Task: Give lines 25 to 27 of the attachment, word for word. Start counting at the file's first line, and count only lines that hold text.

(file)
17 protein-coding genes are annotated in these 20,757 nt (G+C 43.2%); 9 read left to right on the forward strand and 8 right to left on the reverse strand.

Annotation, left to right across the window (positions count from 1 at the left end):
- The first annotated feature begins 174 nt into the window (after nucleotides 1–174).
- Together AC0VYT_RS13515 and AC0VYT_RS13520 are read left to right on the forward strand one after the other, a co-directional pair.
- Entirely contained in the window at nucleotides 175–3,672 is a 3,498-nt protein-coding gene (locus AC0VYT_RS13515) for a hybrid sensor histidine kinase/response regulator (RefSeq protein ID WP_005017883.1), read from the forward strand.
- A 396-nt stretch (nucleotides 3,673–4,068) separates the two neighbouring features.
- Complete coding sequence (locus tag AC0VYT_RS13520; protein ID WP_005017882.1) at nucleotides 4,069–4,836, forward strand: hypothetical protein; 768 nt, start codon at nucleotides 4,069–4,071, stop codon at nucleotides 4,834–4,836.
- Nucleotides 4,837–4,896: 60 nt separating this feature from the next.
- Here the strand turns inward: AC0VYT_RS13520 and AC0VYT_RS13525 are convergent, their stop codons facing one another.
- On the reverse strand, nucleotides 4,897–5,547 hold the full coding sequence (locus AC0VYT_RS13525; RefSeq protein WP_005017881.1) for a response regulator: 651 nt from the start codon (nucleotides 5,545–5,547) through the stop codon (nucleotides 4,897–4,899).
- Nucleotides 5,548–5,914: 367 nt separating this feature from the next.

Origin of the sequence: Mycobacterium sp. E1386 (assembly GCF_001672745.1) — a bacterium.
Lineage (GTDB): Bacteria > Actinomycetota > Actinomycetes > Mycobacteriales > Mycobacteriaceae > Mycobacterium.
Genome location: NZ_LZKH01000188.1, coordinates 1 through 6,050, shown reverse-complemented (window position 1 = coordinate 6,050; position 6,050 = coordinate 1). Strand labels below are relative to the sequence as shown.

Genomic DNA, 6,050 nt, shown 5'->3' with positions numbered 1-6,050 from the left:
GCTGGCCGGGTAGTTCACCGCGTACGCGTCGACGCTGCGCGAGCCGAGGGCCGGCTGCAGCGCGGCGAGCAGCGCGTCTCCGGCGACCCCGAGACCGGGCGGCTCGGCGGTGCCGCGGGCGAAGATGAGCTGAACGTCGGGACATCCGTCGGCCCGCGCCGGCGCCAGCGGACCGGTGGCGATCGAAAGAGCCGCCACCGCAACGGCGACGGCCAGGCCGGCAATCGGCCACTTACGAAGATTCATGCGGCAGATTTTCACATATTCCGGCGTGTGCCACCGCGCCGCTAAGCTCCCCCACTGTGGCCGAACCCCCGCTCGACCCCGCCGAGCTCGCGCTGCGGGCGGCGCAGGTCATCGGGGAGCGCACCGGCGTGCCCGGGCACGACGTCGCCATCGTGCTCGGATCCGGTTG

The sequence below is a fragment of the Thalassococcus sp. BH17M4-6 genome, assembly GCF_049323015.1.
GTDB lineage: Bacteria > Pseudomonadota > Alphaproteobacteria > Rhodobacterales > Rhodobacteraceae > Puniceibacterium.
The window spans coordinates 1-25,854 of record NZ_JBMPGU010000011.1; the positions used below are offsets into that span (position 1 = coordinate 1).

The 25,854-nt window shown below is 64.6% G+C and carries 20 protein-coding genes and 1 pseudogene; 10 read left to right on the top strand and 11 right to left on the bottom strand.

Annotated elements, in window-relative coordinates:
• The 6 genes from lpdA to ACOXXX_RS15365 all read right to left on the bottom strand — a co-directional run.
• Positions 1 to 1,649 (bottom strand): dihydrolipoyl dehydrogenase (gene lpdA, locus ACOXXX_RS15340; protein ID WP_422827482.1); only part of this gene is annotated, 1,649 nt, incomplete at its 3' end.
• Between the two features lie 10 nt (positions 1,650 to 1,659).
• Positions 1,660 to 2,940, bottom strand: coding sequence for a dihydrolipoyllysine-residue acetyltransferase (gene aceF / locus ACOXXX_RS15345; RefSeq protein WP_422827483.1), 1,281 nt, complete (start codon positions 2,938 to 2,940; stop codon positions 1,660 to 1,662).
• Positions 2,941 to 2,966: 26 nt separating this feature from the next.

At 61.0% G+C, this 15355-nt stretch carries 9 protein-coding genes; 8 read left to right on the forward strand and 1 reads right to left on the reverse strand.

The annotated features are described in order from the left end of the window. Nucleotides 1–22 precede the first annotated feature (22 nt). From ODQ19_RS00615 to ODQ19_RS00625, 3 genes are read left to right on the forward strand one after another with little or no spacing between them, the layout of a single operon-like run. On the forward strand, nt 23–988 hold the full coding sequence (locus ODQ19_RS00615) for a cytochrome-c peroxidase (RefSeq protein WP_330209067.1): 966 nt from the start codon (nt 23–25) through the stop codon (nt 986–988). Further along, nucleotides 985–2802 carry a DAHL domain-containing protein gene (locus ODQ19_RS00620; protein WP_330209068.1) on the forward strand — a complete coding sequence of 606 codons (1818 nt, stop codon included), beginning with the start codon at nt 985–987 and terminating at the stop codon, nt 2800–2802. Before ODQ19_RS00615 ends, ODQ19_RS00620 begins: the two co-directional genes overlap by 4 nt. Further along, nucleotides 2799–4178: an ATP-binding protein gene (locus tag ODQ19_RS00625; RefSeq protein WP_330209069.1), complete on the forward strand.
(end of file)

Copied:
• Positions 1,660 to 2,940, bottom strand: coding sequence for a dihydrolipoyllysine-residue acetyltransferase (gene aceF / locus ACOXXX_RS15345; RefSeq protein WP_422827483.1), 1,281 nt, complete (start codon positions 2,938 to 2,940; stop codon positions 1,660 to 1,662).
• Positions 2,941 to 2,966: 26 nt separating this feature from the next.

At 61.0% G+C, this 15355-nt stretch carries 9 protein-coding genes; 8 read left to right on the forward strand and 1 reads right to left on the reverse strand.